Archive for the ‘Mental Health Act’ Category

When ‘must’ becomes ‘should’

February 3, 2008

Well, when DOES ‘must’ become ‘should’?   You should stop at a red traffic light?  You should stop when people are using a pedestrian crossing?   You should not open the door of a moving train?   This could go on for a long time – but the reality is that if people are allowed to operate choice in these types of situation, then things will go wrong, and the people involved, and their families, may well suffer seriously.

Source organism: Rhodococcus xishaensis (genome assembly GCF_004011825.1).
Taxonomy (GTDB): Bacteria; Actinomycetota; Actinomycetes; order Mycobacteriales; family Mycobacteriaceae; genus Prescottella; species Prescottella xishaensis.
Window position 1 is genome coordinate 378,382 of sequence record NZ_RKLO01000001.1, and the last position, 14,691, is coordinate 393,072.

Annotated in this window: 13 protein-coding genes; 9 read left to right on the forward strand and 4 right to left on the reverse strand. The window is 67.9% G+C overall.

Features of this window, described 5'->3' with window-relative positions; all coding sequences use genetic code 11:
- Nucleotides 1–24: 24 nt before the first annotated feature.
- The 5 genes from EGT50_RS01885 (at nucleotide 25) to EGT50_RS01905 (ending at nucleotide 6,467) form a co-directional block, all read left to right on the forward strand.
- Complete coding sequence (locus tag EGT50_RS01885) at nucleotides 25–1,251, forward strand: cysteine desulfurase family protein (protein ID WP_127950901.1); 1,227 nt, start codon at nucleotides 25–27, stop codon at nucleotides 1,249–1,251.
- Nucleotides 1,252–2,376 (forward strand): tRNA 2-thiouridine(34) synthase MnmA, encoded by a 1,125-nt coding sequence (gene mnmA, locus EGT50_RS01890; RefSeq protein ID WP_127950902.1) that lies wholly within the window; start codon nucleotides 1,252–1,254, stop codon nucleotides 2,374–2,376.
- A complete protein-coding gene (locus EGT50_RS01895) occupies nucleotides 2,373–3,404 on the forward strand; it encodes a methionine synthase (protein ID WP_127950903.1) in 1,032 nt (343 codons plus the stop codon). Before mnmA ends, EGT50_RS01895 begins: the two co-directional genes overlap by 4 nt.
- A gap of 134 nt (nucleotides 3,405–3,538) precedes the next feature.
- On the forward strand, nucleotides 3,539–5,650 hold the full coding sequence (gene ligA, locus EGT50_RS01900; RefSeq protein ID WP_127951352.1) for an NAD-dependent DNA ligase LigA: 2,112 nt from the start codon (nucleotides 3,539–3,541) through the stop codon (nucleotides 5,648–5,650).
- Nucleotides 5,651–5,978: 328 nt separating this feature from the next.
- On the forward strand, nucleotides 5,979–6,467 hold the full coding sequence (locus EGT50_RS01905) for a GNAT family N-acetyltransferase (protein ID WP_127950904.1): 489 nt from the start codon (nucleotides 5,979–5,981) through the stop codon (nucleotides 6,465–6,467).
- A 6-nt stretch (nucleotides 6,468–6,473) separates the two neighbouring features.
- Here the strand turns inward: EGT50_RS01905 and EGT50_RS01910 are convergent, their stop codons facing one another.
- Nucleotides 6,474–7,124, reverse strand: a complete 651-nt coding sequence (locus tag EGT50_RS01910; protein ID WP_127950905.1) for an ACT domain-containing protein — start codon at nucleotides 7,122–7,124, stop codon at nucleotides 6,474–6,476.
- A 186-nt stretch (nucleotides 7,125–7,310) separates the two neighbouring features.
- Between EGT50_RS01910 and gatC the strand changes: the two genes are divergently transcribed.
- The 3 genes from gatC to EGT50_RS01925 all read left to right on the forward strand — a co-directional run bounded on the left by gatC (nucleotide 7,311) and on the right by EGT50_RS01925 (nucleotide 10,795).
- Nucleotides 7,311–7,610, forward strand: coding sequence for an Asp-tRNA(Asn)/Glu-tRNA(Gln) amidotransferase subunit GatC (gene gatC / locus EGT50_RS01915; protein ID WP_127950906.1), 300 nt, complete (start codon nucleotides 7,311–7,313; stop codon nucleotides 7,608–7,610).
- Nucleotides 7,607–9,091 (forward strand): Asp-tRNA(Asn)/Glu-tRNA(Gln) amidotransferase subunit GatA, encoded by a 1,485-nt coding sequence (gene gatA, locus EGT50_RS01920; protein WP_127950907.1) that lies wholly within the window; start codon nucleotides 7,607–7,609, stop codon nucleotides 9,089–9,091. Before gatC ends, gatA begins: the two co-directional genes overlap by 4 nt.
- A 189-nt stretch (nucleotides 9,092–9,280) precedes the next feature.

Last Monday, 28th January, was the last day for responding to the Welsh Assembly Government’s request for comments of the draft Code of Practice for the Mental Health Act.  (The draft Code of Practise now reflects the Mental Health Act 1983 as amended by the Mental Health Act 2007).  Hopefully many people – receivers of services, carers, professional workers, voluntary agencies and others with an interest in mental health in Wales – did so.  The document itself is large – 219 pages including appendicies – and being written in ‘document speak’ is not the easiest read.  But it needs to be read as it is important for everyone who may be treated under the MHA 2007 and their relatives.      So important that Edwina Hart, AM,  Minister for Health and Social Services has apparently said that she intends to read every response to the Consultation.    But to my mind there is a basic problem with the advisory words and phrases used throughout the Code in that there are many ‘shoulds’ and few ‘musts’.   Just taking the pages 3 – 7, which contain the guiding Principles 1 – 28, there are 33 ‘shoulds’ and five ‘musts’.    Yet, taking just a couple of examples for the purpose of this post, (chosen only because they are relatively brief and save me work)  it is hard to understand why ‘should’ was used instead of ‘must’.   1.25 reads:  Decisions under the Act should be taken with a view to minimising the harm done by mental disorder, by ensuring the safety and wellbeing (mental and physical) of patients and protecting the public from harm.    1.29 reads:  Where patients are in transition from one service to another, for example from adolescent to adult care or from adult to older adult services, practitioners should ensure that patients are receiving the most appropriate service to meet their needs and, where practicable, delivered in line with their expressed wishes.        Surely these two ‘shoulds’ ought to be ‘musts’?   Why would you NOT want the ‘must’ word here?     Well, I can think of reasons, such as service weaknesses and lmited budgets, but therein lies the problem for the service receivers and carers.